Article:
Irish taxpayers are facing potential losses of $500 million dollars in toxic loans that the government bank, the National Assets Management Agency or NAMA has taken over.
It was originally thought the takeover could eventually benefit the Irish taxpayer to the tune of over $7 billion euros when the properties and loans were eventually sold and paid off.
That seems unlikely now. To date NAMA has taken $20 billion worth of bad loans on their books from the banks but the loans are in a far worse state than was originally predicted. Another $100 billion in bad loans are expected to eventually come on their books
Only about 20 per cent of the loans are said to be delivering any income stream , half the percentage that the NAMA experts first predicted.
Sources told the Irish Times the agency was "shocked" at the scale of the repayment problems it has encountered on the loans.
Many of Ireland's leading developers have placed their properties with NAMA. They include such big names as Bernard McNamara; Liam Carroll, Seán Mulryan of Ballymore Properties, Johnny Ronan and Richard Barrett of Treasury Holdings and Gerry Gannon.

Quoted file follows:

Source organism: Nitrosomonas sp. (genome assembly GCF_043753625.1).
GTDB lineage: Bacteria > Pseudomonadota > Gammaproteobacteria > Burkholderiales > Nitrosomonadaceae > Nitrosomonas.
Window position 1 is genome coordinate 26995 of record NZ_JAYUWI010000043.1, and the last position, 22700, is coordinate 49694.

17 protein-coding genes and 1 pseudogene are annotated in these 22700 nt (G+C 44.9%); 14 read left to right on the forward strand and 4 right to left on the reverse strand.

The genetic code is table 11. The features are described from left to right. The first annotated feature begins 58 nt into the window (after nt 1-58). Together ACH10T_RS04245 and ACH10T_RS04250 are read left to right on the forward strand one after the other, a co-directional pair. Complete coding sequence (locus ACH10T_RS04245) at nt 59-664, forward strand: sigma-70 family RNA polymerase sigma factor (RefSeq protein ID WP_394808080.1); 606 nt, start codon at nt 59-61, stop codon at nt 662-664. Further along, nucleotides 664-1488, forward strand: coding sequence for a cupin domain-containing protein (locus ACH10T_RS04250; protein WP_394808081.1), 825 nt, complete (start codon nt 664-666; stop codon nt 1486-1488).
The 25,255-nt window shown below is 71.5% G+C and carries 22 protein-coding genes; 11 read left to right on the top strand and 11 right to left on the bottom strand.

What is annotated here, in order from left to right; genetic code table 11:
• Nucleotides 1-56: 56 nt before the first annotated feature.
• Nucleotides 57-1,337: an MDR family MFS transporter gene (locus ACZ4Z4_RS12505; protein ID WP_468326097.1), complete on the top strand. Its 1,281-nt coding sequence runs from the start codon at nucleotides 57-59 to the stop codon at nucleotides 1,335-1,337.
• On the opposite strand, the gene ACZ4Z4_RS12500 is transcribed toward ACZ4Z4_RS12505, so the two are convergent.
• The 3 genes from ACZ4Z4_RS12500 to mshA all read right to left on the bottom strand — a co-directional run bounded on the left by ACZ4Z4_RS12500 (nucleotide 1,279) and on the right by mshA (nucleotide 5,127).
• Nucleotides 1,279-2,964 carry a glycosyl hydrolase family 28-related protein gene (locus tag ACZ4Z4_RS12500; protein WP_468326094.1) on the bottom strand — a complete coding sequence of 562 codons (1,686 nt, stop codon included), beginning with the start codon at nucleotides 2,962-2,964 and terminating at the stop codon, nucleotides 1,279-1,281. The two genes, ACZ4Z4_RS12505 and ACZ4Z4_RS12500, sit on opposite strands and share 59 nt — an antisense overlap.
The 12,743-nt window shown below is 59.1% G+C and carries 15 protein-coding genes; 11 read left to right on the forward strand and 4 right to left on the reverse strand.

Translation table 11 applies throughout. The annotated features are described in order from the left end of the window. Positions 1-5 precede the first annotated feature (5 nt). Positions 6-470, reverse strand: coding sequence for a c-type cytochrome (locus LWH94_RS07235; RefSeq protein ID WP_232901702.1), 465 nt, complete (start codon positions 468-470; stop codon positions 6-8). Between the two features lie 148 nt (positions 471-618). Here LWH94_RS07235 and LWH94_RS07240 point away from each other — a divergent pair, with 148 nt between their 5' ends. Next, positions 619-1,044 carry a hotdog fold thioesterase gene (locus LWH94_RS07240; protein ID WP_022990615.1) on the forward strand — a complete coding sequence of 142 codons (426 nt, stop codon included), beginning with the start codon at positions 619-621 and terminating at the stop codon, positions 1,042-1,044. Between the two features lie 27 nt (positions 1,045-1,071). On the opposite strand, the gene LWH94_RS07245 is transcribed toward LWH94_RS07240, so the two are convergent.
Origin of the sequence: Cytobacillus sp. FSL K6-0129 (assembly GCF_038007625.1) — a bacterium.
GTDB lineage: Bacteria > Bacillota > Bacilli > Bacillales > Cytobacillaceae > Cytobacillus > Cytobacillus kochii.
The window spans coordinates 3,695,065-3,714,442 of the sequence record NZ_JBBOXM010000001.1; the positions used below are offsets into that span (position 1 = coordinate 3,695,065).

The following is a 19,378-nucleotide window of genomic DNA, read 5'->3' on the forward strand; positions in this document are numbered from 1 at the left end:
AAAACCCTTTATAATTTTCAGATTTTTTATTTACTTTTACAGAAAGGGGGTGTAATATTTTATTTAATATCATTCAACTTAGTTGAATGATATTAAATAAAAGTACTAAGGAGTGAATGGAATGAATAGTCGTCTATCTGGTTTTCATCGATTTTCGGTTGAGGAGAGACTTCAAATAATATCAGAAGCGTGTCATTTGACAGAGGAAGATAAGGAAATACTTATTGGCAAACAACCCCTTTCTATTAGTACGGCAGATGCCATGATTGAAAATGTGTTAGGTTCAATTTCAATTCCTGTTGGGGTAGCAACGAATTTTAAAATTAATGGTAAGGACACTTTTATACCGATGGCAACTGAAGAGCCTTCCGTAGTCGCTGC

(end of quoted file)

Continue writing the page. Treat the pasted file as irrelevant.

Among the poor performing properties the state has inherited are the Glass Bottle site at Ringsend, which was bought by a consortium for $550 million, and is now reckoned to be worth just over 10 per cent of that figure; and Battersea Power Station in London, which was bought for $800 million in 2006 with Bank of Ireland loaning about €140 million towards its purchase. It is now believed to be worth a fraction of that.
Nama will release its business plan this week and it will say that it expects to be in business for at least ten years.
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